New and Emerging Biologics for Atopic Dermatitis

Wenelia Baghoomian; ChanHo Na; Eric L. Simpson

Disclosures

Am J Clin Dermatol. 2020;21(4):457-465. 

In This Article

Abstract and Introduction

Abstract

Atopic dermatitis (AD) is a chronic inflammatory skin disease that is characterized by complex pathophysiology involving both skin barrier dysfunction and aberrant type 2 inflammation/immune responses. AD can be a debilitating condition that drastically impairs quality of life, especially in patients with moderate-to-severe disease. Currently, topical therapies such as corticosteroids and non-steroidal immunomodulatory therapy provide limited efficacy for patients with moderate-to-severe AD; limitations include inadequate response, cutaneous toxicity from overuse, and poor tolerance due to stinging and burning. Historically, the development of targeted therapies has been challenging due to the complex and multifaceted etiology of AD. Recent progress in understanding the immunopathology of AD reinforces the development of newly targeted therapeutics. The successful launch of dupilumab, a monoclonal antibody targeting the interleukin (IL)-4α receptor subunit, for AD in 2017 spurred the development of a number of biologics targeting novel cytokine and receptor targets that are now in phase II and III of development. This review aims to explore the rationale behind these novel biological therapies and to summarize current clinical studies of these agents.

Introduction

Atopic dermatitis (AD) is a systemic inflammatory disease that is prevalent worldwide, often developing in childhood and persisting into adulthood for many patients. Up to 10% of adults and 13% of children in the US have AD, and it affects approximately 5% of the population worldwide with significant geographical variation.[1] Clinical features of AD include pruritus, erythema, lichenification, and excoriation.[2] These chronic signs and symptoms are associated with reduced quality of life and impair both social and physical functioning.[3] With a seemingly ever-increasing number of patients with AD having moderate to severe disease, novel targeted therapies hold promise for improved efficacy and safety over conventional oral immunosuppressive systemic treatments. Along with topical steroids, there are currently only three Food and Drug Administration (FDA)-approved topical treatments for AD—pimecrolimus and tacrolimus, both topical calcineurin inhibitors, and crisaborole, a topical phosphodiesterase-4 inhibitor. These topical treatments often have more limited efficacy in moderate-to-severe disease and do not address systemic inflammation or allergic comorbidities.[4]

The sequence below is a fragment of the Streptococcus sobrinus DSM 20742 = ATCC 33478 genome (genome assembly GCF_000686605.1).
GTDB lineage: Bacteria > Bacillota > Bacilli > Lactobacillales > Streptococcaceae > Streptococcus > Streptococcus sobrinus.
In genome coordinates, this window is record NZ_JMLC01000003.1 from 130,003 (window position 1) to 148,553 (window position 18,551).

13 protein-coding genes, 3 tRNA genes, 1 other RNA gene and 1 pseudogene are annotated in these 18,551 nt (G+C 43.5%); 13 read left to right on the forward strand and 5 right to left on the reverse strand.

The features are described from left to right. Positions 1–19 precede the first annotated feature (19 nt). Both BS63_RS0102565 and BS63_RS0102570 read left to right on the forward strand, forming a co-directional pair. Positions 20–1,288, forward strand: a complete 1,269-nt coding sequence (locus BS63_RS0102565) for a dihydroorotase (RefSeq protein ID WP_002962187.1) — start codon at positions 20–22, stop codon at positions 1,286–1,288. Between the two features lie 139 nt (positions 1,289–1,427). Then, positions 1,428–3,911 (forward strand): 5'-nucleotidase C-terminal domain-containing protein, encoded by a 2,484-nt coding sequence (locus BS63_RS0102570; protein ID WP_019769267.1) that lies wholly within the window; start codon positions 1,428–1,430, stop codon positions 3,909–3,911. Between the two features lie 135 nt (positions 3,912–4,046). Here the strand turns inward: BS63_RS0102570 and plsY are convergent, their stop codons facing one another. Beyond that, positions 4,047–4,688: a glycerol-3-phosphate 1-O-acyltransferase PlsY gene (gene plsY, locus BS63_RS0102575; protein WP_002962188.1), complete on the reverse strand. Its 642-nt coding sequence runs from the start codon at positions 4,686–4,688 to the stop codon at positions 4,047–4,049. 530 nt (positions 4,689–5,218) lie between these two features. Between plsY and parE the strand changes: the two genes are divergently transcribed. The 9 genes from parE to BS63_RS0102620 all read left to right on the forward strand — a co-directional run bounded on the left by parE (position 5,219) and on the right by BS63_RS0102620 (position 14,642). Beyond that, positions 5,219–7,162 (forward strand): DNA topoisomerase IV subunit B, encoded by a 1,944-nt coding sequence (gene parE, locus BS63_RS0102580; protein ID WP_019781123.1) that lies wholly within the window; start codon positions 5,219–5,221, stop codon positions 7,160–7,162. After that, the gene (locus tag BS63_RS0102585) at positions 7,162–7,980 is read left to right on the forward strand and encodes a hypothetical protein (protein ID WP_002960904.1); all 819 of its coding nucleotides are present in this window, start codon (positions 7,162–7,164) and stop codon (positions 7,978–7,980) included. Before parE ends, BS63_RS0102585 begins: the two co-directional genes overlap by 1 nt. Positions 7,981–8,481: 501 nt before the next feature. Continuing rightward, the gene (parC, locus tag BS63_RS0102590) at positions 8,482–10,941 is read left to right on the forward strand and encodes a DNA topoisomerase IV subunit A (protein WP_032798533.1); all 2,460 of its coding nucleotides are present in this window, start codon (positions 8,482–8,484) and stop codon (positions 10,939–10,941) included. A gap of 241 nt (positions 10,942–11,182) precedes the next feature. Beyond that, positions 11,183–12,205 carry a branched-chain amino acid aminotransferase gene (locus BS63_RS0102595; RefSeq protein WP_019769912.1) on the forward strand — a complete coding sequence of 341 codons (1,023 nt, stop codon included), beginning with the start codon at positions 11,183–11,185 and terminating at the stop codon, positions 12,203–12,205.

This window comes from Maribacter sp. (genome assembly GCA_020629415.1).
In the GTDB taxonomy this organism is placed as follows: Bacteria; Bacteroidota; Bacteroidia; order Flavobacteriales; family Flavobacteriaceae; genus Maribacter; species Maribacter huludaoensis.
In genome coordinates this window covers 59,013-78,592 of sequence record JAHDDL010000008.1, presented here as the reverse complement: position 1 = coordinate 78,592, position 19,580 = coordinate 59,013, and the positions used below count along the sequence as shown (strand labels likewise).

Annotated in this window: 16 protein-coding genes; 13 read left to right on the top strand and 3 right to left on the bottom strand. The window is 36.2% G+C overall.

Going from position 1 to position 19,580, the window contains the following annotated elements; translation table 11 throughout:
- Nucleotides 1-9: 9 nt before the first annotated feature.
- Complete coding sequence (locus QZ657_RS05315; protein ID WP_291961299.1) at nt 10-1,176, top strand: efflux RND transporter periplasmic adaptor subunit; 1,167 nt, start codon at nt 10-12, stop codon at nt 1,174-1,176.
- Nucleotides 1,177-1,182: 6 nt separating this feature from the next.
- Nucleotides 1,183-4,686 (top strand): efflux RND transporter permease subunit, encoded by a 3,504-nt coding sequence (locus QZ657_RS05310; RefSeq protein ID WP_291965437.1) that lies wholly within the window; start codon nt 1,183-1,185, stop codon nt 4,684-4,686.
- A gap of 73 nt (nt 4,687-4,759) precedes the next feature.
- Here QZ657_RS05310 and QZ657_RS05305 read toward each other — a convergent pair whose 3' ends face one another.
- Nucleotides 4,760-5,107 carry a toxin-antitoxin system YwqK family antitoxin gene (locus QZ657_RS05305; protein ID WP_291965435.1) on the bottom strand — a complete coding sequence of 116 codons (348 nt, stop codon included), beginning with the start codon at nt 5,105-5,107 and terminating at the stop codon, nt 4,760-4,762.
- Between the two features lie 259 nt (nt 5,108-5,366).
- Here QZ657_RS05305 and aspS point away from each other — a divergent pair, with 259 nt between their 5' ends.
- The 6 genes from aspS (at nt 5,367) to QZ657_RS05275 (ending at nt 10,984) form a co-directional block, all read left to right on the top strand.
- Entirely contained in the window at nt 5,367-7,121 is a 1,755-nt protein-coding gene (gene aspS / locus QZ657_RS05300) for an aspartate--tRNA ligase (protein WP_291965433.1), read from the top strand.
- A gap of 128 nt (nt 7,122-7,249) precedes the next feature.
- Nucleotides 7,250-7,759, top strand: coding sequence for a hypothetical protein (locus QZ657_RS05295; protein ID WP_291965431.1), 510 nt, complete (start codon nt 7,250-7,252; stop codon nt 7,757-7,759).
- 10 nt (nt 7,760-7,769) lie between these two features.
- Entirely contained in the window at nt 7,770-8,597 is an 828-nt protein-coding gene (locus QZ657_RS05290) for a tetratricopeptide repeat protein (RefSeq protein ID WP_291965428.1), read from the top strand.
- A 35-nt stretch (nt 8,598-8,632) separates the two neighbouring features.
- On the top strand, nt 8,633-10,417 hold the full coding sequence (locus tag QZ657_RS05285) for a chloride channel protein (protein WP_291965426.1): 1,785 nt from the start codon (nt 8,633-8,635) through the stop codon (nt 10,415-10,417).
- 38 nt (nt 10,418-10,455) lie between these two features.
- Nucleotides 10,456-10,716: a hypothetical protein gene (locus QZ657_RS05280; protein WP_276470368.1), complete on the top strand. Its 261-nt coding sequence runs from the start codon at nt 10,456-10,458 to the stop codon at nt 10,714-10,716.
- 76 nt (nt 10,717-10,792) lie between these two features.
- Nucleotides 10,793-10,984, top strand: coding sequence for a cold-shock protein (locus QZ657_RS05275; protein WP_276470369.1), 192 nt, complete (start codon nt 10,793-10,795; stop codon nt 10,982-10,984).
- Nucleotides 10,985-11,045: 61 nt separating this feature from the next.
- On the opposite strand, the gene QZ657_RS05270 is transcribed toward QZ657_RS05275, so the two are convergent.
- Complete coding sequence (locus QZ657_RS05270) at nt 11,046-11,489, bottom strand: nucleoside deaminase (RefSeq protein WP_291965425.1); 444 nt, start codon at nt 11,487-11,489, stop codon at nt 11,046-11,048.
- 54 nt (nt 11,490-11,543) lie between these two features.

In conjunction with genetic susceptibility from epidermal barrier defects such as FLG mutations, our current understanding of AD includes the involvement of several different inflammatory pathways contributing to the varying phenotypic expression of the disease.[5] Transcriptomic analysis of lesional and non-lesional skin reveal type 2 cytokine-driven inflammatory infiltrates in both acute and chronic skin lesions. Keratin 16 (K16) expression is upregulated, which is consistent with epidermal hyperproliferation and down regulation of several skin barrier genes including filaggrin (FLG) and loricrin (LOR).[6] Several additional cytokine and chemokine transcripts show upregulation in lesional skin including genes related to Th22, Th17, and Th1 pathways including interleukin (IL)-22, IL-23, IL-31, IL-33, IL-17, and several others.[7] The relative expression of some cytokine pathways appear enhanced in certain disease phenotypes such as Asian AD (IL-17) and African American AD (IL-22).[8,9] The significant beneficial effects of dupilumab, an inhibitor of IL-4 and IL-13, prototypical type 2 cytokines, reinforces the central role of type 2 inflammation in AD pathogenesis. Blockade of type 2 cytokines with dupilumab decreases the expression of not only type 2 cytokines, but also cytokines and chemokines of the Th1, Th22, and Th17 pathway, suggesting that type 2 cytokines are the key drivers of inflammation in AD.[6] The clinical importance of the additional cytokine pathways is difficult to determine. Clinical trials blocking these additional cytokine pathways, unfortunately, remain the best way to determine the clinical relevance of these additional cytokine pathways. This review will aim to cover the scientific basis behind new targeted biological therapies and to summarize any new clinical research or therapies in development. Table 1 summarizes the commonly used assessment tools for atopic dermatitis studies.

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